Another similar issue was given by CarreerBuilder [13] who wanted to parse a huge amount of resume and build a knowledge base about skills and employers. This knowledge base can be further used for information retrieval or recommendation of jobs/profiles. However, we can largely discuss and comment their approach. Indeed, they extract employer names and skills from resume and they use Wikipedia and freebase to retrieve the corresponding name and exploit their categorisation to create links. This method heavily depends on (1) the language and (2) the presence of a 3rd party data base such as wikipedia, which is not the case in all countries.

CIM/Data Governance:
[14] It was amazing to see that in different domains, whether it is in marketing, manufacturing, healthcare, etc… there was a common issue met by data scientists: among the thousands of terabytes and hundreds of datasets, how can I navigate efficiently to this significant mass of data in order to build my data set of interest. There was a really inspiring paper from GE showing how they build a semantic layer on top of the test data they generate from turbine test. This semantic layer is an ontology that expose a SPARQL interface which is pre-compiled to extract data stored in the triple store and time series stored in HIVE. Even if we can argue the presented-architecture, they implemented what we call a CIM (Common Information Model) in enterprise architecture. This CIM is therefore used by data scientists to navigate through the data warehouse and select/build the data set of interest.

Industry 4.0:
This is a term I have heard at the conference for the first time. It is about leveraging data analytics when a part is designed or used in order to improve the overall productivity, efficiency and value.

There was an interesting key note presentation [6] describing a new kind of emerging business model: A manufacturer A builds a machine that is used by manufacturer B to design and produce a product. A can not only sell the machine but also provides data analytics services in order to improve the productivity and efficiency of the manufacturer B.

Let me introduce you a few cases to illustrate the concept of the Industry 4.0

  • Quality tests: According to a set of production parameters and a set of part attributes, predict whether the part will pass the quality test. Find the most important process parameter influencing the quality.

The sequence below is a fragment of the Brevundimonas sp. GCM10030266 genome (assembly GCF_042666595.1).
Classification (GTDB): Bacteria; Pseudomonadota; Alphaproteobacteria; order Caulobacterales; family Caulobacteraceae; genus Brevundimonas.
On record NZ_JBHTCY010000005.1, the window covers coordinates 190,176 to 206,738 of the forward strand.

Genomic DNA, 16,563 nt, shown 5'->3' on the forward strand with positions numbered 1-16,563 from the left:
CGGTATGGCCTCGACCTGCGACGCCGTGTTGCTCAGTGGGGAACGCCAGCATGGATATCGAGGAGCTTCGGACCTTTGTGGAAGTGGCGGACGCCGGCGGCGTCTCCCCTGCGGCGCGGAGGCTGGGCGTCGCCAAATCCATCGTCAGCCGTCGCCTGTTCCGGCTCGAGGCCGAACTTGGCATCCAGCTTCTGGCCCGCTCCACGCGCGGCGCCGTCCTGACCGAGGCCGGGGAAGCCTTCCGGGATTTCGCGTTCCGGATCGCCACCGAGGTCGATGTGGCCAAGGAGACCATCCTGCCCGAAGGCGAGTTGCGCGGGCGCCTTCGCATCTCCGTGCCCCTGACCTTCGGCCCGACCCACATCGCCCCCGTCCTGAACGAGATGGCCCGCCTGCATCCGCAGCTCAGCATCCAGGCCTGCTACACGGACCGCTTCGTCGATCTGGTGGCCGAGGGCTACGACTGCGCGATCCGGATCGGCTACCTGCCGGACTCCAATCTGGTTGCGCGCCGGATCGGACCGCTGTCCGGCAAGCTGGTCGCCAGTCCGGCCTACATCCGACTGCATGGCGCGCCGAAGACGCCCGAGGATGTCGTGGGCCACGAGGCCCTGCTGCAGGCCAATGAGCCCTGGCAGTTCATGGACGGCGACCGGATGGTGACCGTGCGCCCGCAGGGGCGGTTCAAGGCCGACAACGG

• Predictive maintenance: according to the continuous monitoring of a set of components and from a predictive model knowledge base, detect in advance when I am going to have a failure.
  • Process Optimization: From the CAD system where I have designed my part, take all the commands that are going to be sent to the chain and predict the energy that will be consumed. Going further, as a compiler would do with a cost model, rewrite fewer commands with similar commands having a less important energy impact.

This is really a challenging and very interesting domain which is raising.

Spatial big data management [7]:
Spatial and temporal data is storing data about location, and any kind of data of interest such as sales, temperature, crowding level, trajectories, etc… Over the past 20 years, there has been a lot of work in the Spatio-temporal data base. By the way, I have to say that Belgium has some of the greatest academic leader about the spatio-temporal data warehouse. However, these existing systems are limited in term of size. On the other hand, we receive more and more location-based information evolving over time. This new movement aims at building a large scale spatio-temporal analytical system that rethinks

  • The way the data is stored and indexed
  • How all existing operators can be implemented in big data technologies but also extended. For instance, how can we join different spatial and temporal information on queries, that are not stored together.
  • How to compare large trajectories with regard to different spatio-temporal attributes (point of interest, weather, time, past activities, etc.)
  • What kind of language should be exposed
  • What kind of new visualisation system must be developed